The result of Brexit will likely be more ethnic diversity in the UK. This will be a good thing for the UK. Overall, I still prefer freedom of movement to controlled migration. I do not prefer it because of “preferential treatment” or because I think Europeans are more deserving. Rather, I think freedom of movement is preferable because of the principle behind it, namely, that under its rules migration is a right and not a favour to be bestowed by the host country, and that this right is reciprocal, i.e., also enjoyed by British people.
There is often a tendency in public discourse to reduce immigrants to "assets" for countries, this notion is implicit in discussions on who is worthy enough to come to the UK (translated in minimum income requirements), and in discussions of "braindrain" for the countries that people move away from, as if countries have some prima facie rights to keep these people. Freedom of movement puts people's personal freedom, choice and agency first, and the benefits of countries only second. Now it does so happen that the UK does benefit, significantly, from Europeans coming here and net paying into the system and contributing their skills.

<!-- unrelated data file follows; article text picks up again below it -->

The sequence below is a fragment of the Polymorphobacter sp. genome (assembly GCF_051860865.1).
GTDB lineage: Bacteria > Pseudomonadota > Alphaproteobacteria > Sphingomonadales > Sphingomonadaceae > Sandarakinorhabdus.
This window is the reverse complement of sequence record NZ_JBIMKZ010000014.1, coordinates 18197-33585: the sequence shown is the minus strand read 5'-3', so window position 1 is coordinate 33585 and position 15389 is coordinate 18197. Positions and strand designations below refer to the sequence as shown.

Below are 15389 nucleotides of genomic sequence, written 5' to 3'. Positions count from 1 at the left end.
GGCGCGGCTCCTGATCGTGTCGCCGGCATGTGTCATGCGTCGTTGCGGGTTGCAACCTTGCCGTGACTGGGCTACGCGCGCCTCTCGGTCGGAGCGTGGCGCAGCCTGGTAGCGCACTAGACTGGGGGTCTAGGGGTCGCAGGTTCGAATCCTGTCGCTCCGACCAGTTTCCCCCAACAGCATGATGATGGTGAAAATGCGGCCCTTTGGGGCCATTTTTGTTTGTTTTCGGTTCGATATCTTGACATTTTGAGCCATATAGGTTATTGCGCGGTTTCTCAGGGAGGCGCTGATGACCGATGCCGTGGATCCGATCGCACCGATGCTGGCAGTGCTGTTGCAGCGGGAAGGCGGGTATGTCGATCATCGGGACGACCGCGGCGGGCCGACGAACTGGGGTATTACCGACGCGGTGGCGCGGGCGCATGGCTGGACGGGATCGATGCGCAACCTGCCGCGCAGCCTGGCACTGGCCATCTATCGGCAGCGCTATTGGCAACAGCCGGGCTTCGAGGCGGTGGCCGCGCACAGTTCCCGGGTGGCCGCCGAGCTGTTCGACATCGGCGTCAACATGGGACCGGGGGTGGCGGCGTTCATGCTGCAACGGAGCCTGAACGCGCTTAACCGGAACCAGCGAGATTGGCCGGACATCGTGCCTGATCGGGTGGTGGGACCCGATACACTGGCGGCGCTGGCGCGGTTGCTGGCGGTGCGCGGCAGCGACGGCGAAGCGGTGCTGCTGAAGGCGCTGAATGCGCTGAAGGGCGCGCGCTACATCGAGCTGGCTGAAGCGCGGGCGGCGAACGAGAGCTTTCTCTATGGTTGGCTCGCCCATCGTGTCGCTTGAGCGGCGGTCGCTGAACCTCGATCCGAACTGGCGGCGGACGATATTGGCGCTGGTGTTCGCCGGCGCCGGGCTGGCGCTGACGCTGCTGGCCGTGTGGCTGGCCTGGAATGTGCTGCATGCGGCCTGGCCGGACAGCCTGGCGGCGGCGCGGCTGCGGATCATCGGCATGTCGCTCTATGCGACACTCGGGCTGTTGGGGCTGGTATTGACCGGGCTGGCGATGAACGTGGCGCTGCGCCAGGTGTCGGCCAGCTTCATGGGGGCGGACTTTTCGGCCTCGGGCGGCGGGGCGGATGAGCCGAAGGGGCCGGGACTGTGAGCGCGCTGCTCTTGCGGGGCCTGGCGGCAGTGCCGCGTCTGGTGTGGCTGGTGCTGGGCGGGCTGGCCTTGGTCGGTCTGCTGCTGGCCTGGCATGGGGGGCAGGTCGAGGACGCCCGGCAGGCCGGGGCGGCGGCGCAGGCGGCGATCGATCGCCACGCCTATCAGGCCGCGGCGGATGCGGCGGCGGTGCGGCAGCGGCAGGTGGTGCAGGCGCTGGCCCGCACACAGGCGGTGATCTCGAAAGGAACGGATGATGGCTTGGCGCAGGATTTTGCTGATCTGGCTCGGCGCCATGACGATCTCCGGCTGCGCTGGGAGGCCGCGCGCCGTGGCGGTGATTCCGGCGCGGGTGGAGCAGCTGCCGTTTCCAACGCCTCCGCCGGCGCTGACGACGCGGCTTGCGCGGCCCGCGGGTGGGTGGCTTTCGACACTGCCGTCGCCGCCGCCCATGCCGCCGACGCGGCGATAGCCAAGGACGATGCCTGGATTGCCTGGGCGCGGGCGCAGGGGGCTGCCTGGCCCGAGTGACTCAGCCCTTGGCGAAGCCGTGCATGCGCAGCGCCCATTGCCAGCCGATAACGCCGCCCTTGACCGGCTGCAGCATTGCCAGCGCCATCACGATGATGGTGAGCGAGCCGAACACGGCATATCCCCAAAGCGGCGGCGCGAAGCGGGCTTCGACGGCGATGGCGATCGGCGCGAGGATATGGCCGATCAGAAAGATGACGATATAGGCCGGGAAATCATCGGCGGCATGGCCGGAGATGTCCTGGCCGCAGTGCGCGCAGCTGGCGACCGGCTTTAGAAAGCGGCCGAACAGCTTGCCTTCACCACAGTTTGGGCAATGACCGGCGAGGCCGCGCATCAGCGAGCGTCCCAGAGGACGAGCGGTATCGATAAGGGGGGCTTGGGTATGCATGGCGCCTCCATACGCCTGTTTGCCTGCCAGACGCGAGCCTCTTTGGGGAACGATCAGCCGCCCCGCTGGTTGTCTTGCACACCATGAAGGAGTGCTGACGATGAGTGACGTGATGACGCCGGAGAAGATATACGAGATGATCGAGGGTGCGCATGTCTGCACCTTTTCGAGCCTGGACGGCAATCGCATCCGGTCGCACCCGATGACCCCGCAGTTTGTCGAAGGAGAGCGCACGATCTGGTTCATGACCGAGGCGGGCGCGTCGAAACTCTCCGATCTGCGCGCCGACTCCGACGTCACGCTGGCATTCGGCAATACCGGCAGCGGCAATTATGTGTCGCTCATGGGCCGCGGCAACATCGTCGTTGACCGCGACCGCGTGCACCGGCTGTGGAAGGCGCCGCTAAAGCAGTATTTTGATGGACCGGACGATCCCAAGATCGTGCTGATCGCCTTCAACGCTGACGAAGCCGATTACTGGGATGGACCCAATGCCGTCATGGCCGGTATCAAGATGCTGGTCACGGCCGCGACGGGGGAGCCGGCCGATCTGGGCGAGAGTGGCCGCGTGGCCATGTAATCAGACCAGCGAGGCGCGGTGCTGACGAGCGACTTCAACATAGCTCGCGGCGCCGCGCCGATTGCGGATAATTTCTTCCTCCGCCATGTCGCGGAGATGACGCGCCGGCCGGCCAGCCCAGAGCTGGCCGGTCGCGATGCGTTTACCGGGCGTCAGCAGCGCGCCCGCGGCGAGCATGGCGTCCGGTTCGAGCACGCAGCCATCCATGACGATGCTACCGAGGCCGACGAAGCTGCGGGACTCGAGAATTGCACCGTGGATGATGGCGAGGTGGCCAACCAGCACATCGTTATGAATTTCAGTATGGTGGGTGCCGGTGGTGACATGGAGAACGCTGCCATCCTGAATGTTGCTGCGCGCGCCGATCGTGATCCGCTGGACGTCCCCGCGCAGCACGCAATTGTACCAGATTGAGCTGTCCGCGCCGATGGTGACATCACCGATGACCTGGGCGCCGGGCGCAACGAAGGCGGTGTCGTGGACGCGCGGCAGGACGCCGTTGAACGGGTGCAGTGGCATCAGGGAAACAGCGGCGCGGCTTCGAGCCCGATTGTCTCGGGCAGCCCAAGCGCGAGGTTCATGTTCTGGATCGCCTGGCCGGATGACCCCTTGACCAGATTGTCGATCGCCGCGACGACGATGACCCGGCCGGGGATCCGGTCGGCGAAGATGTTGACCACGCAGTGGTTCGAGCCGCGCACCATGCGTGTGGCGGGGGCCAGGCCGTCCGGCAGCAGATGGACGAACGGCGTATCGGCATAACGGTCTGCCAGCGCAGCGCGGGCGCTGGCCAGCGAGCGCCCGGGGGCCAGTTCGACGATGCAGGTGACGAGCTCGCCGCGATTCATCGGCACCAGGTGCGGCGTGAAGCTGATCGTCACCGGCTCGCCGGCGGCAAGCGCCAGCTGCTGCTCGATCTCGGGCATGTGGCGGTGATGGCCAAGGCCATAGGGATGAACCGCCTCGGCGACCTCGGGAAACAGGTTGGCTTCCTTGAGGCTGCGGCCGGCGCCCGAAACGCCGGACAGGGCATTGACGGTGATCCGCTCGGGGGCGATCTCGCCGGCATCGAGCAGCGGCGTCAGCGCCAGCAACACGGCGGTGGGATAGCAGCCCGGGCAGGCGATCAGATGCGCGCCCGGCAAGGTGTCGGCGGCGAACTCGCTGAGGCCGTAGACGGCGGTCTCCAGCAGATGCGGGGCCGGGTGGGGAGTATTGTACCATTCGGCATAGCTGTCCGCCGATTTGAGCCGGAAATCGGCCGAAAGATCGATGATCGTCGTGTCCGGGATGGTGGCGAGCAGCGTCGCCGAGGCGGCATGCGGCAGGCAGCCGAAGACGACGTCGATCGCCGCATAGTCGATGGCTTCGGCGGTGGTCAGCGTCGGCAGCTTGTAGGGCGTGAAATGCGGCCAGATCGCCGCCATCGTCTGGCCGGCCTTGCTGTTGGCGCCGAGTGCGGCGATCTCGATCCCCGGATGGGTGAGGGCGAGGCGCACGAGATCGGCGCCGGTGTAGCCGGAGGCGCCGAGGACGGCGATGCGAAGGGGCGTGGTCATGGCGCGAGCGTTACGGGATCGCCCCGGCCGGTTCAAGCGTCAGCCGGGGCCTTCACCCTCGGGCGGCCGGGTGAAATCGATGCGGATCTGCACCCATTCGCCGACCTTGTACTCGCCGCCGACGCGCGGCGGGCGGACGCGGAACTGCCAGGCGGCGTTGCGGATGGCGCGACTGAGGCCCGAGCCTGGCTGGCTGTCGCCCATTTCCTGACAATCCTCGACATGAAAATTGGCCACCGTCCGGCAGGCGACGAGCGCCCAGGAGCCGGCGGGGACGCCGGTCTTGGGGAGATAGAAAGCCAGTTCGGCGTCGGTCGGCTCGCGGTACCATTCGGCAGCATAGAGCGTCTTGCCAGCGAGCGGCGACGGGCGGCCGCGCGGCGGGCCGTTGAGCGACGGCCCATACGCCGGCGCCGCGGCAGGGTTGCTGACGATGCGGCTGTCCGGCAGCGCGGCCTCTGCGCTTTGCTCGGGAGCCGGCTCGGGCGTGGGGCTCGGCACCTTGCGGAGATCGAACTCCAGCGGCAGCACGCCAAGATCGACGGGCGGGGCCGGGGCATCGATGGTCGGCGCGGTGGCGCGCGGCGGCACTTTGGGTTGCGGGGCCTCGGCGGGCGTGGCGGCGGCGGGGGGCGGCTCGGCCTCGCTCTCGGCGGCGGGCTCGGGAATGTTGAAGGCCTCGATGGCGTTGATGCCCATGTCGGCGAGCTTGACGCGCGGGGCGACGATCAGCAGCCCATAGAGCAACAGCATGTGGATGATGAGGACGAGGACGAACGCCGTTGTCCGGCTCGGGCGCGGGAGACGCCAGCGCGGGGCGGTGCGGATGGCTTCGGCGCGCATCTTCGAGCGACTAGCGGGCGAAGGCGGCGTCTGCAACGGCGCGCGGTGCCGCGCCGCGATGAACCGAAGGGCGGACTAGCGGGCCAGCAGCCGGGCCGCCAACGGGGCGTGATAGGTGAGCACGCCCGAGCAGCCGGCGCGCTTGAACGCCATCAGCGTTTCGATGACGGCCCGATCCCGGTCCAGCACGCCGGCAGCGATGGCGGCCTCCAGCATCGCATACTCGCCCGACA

I also prefer freedom of movement because it gives employers less power over their workers. In the US restrictions through employment-sponsored visas reduce the negotiating position of, say, Indian software engineers who can’t easily move from one job to another. This seems to result in wage depression in some sectors such as tech. By contrast, there is clear and comprehensive evidence that freedom of movement, unlike visa-based immigration, does not lead to wage depression, except in the very lowest paid sectors and even then the effect is very small. That is in part because the freely moving worker is not tied to their employer in the way a visa-sponsored worker is.